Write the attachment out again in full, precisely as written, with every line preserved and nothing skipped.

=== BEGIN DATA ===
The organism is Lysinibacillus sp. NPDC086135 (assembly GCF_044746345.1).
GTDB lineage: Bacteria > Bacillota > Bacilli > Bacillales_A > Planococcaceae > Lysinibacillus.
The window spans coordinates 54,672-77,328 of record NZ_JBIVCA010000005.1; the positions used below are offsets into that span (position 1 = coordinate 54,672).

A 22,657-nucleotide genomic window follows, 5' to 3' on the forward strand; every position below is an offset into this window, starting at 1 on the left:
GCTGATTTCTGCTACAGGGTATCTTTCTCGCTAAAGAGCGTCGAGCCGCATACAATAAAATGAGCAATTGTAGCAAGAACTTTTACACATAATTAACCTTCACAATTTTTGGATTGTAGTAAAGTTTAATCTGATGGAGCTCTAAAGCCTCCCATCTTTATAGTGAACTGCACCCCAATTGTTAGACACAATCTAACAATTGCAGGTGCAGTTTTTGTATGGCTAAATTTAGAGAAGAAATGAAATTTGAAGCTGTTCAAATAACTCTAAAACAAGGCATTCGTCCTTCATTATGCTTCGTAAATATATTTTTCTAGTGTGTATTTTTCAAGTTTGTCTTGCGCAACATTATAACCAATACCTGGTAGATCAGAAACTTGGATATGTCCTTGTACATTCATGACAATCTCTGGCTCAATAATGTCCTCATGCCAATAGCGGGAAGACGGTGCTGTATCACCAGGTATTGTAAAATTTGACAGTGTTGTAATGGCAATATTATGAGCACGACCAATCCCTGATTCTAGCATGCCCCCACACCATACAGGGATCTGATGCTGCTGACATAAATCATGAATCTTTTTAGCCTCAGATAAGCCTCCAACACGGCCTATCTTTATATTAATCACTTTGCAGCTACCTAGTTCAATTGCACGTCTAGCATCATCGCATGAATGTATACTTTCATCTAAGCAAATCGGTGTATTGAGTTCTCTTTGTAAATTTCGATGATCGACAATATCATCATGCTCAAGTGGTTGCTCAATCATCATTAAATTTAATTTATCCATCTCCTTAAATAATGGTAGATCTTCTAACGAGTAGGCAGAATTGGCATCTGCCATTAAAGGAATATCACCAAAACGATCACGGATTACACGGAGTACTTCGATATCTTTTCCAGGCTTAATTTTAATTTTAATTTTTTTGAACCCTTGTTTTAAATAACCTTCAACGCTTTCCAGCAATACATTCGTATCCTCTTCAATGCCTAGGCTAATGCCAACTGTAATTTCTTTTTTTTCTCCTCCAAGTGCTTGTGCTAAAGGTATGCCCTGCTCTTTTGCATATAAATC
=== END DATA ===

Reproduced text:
The organism is Lysinibacillus sp. NPDC086135 (assembly GCF_044746345.1).
GTDB lineage: Bacteria > Bacillota > Bacilli > Bacillales_A > Planococcaceae > Lysinibacillus.
The window spans coordinates 54,672-77,328 of record NZ_JBIVCA010000005.1; the positions used below are offsets into that span (position 1 = coordinate 54,672).

A 22,657-nucleotide genomic window follows, 5' to 3' on the forward strand; every position below is an offset into this window, starting at 1 on the left:
GCTGATTTCTGCTACAGGGTATCTTTCTCGCTAAAGAGCGTCGAGCCGCATACAATAAAATGAGCAATTGTAGCAAGAACTTTTACACATAATTAACCTTCACAATTTTTGGATTGTAGTAAAGTTTAATCTGATGGAGCTCTAAAGCCTCCCATCTTTATAGTGAACTGCACCCCAATTGTTAGACACAATCTAACAATTGCAGGTGCAGTTTTTGTATGGCTAAATTTAGAGAAGAAATGAAATTTGAAGCTGTTCAAATAACTCTAAAACAAGGCATTCGTCCTTCATTATGCTTCGTAAATATATTTTTCTAGTGTGTATTTTTCAAGTTTGTCTTGCGCAACATTATAACCAATACCTGGTAGATCAGAAACTTGGATATGTCCTTGTACATTCATGACAATCTCTGGCTCAATAATGTCCTCATGCCAATAGCGGGAAGACGGTGCTGTATCACCAGGTATTGTAAAATTTGACAGTGTTGTAATGGCAATATTATGAGCACGACCAATCCCTGATTCTAGCATGCCCCCACACCATACAGGGATCTGATGCTGCTGACATAAATCATGAATCTTTTTAGCCTCAGATAAGCCTCCAACACGGCCTATCTTTATATTAATCACTTTGCAGCTACCTAGTTCAATTGCACGTCTAGCATCATCGCATGAATGTATACTTTCATCTAAGCAAATCGGTGTATTGAGTTCTCTTTGTAAATTTCGATGATCGACAATATCATCATGCTCAAGTGGTTGCTCAATCATCATTAAATTTAATTTATCCATCTCCTTAAATAATGGTAGATCTTCTAACGAGTAGGCAGAATTGGCATCTGCCATTAAAGGAATATCACCAAAACGATCACGGATTACACGGAGTACTTCGATATCTTTTCCAGGCTTAATTTTAATTTTAATTTTTTTGAACCCTTGTTTTAAATAACCTTCAACGCTTTCCAGCAATACATTCGTATCCTCTTCAATGCCTAGGCTAATGCCAACTGTAATTTCTTTTTTTTCTCCTCCAAGTGCTTGTGCTAAAGGTATGCCCTGCTCTTTTGCATATAAATC